This concise description did accurately sum of some of what the job is about. In the category of satisfying work, yoga instructor could easily be seen as one of the most satisfying and rewarding careers in the world. While there are some caveats to this aspect, yoga teaching also includes great growth possibilities, and the career has grown substantially in popularity in recent years. However, the article then stated that the average salary for a yoga teacher was $62,400 per year.

While there was certainly some realistic math that went into determining that number, it could not be more misleading. While it is not technically impossible, anyone who begins teaching yoga should not expect to make anywhere near that amount for at least the first five years. The number quoted in the CNN article is the median salary for yoga teachers, not the mean which is what most people think of as average. The reason for this misleading number is due to disparity of salaries for yoga teachers. Payscale currently has the total yearly income for yoga instructor ranging from $24,331 – $101,616.

There is a large disparity between how much experienced, established and sometimes famous yoga teachers make and what a beginning teacher could hope to earn starting out. Teaching yoga is also unlike other traditional jobs, and there are lots of possibilities and responsibilities within the career. Being a yoga teacher does not involve going to an office every day, clocking in and receiving a normal salary. It may include a variety of studio classes, personal sessions, workshops, online classes, studio management and many other different possible roles that pay various amounts. Being a yoga teacher provides a huge level of freedom, but anyone who wishes to do so will need to be flexible and creative in how they will actually make a living at it.

The Business of Yoga

The very idea of yoga as a business seems contradictory. Many of the spiritual ideas contained within the world of yoga seem to rail against the ideas of capitalism. That is partly why, for most yoga teachers, it is not about the money. For many, the ability to help a person transform her day or how she lives her life, both physically and mentally, is the best part of the job. Most yoga teachers would love to give their services away for free in order to simply make a difference in people’s lives. However, if you plan to make your living doing this, you obviously cannot give it away for free.

That is one of the first, and most difficult, hurdles for many newcomers in the industry of teaching yoga. And make no mistake, it is an industry. In 2012, the market research organization Ibis World said that yoga teaching was the fourth-fastest growing industry in the United States, just behind generic pharmaceuticals, solar-panel manufacturing and for-profit universities. According to Yoga Journal, yoga instruction is a $2.5 billion industry, and it is only growing. In 2008, there were 818 yoga studios in the U.S. In 2012, the number had exploded to over 2,500, and today there are more than 4,000 yoga studios in the U.S. alone.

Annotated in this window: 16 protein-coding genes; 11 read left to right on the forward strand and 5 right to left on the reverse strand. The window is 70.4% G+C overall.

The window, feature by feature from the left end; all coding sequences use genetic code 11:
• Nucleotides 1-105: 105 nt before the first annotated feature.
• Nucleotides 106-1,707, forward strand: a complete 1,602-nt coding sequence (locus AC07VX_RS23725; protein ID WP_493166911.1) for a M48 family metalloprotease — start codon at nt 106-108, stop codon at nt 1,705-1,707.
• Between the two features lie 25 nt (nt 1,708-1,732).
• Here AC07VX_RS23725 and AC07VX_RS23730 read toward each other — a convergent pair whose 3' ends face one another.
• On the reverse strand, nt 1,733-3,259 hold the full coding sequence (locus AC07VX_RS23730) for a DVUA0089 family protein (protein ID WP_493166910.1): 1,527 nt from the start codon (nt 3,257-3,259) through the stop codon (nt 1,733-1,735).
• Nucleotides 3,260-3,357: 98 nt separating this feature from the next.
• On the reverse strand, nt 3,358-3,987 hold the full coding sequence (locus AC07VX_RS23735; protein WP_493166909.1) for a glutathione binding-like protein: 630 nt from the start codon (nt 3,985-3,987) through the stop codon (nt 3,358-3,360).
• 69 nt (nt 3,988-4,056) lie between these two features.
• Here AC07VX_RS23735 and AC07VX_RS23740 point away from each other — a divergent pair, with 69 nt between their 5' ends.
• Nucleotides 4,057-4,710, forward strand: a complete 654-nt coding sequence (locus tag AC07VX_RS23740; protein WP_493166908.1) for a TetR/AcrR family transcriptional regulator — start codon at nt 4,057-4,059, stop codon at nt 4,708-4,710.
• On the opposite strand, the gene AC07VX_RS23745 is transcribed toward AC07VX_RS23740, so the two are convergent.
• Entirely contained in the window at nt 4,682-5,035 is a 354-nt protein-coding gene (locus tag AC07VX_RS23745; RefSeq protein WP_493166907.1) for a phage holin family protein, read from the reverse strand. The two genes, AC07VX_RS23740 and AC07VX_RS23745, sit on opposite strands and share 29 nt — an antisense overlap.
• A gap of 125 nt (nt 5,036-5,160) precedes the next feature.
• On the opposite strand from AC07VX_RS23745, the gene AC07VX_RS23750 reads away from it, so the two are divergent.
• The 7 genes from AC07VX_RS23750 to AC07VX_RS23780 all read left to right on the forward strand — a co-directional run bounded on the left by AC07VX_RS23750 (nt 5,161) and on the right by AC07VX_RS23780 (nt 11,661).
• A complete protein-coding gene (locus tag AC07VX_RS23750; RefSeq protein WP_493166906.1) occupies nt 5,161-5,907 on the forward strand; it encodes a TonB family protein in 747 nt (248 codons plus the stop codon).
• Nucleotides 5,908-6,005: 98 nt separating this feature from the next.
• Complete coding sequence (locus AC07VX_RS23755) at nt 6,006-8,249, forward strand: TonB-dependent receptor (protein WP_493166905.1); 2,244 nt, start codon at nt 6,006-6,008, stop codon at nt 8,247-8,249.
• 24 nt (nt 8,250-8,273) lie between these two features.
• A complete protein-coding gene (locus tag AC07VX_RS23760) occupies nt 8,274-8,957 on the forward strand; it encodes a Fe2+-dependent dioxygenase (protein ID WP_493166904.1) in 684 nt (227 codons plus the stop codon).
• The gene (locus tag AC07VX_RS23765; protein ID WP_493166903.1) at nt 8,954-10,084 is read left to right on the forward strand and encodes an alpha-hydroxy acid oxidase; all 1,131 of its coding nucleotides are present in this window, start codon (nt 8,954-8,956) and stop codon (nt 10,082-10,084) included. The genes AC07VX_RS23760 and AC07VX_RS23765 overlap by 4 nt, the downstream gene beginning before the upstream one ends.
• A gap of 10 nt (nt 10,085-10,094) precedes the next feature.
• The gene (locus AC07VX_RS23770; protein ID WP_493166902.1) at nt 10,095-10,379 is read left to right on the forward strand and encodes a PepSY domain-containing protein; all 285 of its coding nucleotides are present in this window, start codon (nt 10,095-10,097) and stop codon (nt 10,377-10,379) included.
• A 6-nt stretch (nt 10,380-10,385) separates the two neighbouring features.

Not so long ago, yoga was a fun, hot trend in the minds of mainstream America. Now, it has officially grown into its own industry, with its own merchandise, marketing and even celebrities. Part of the reason for this was yoga’s merging with the fitness industry, and now it has merged with our celebrity culture to make it something very different than what it once was. The most recent changes to the yoga industry have been brought about by social media. Yoga teachers who may not be as qualified as some of their more experienced counterparts– but who know how to brand themselves and use social media as a marketing tool– have made themselves into gurus, mostly by taking cool pictures and being clever.

The Story of Two Yogis

New York Magazine’s The Cut recently interviewed two experienced yoga instructors who have had very different career paths. Their stories and the disparity between the two are wonderful examples of how subtle the career of yoga instructor can be. The two women are very similar in their practice and have nearly the same amount of experience, but very small differences in how they approached the modern business of yoga made huge differences in their careers and their lives.

Theresa Elliott began teaching yoga in Seattle nearly 25 years ago. She is not a star in the yoga world, but she was certainly a professional who invested her entire life into teaching yoga. Since the beginning of her career, she has owned her own studio, trained hundreds of teachers, posed for covers of books and modeled for influential yoga magazines. However, two years ago, she gave up teaching and took a job selling clothing at a mall department store.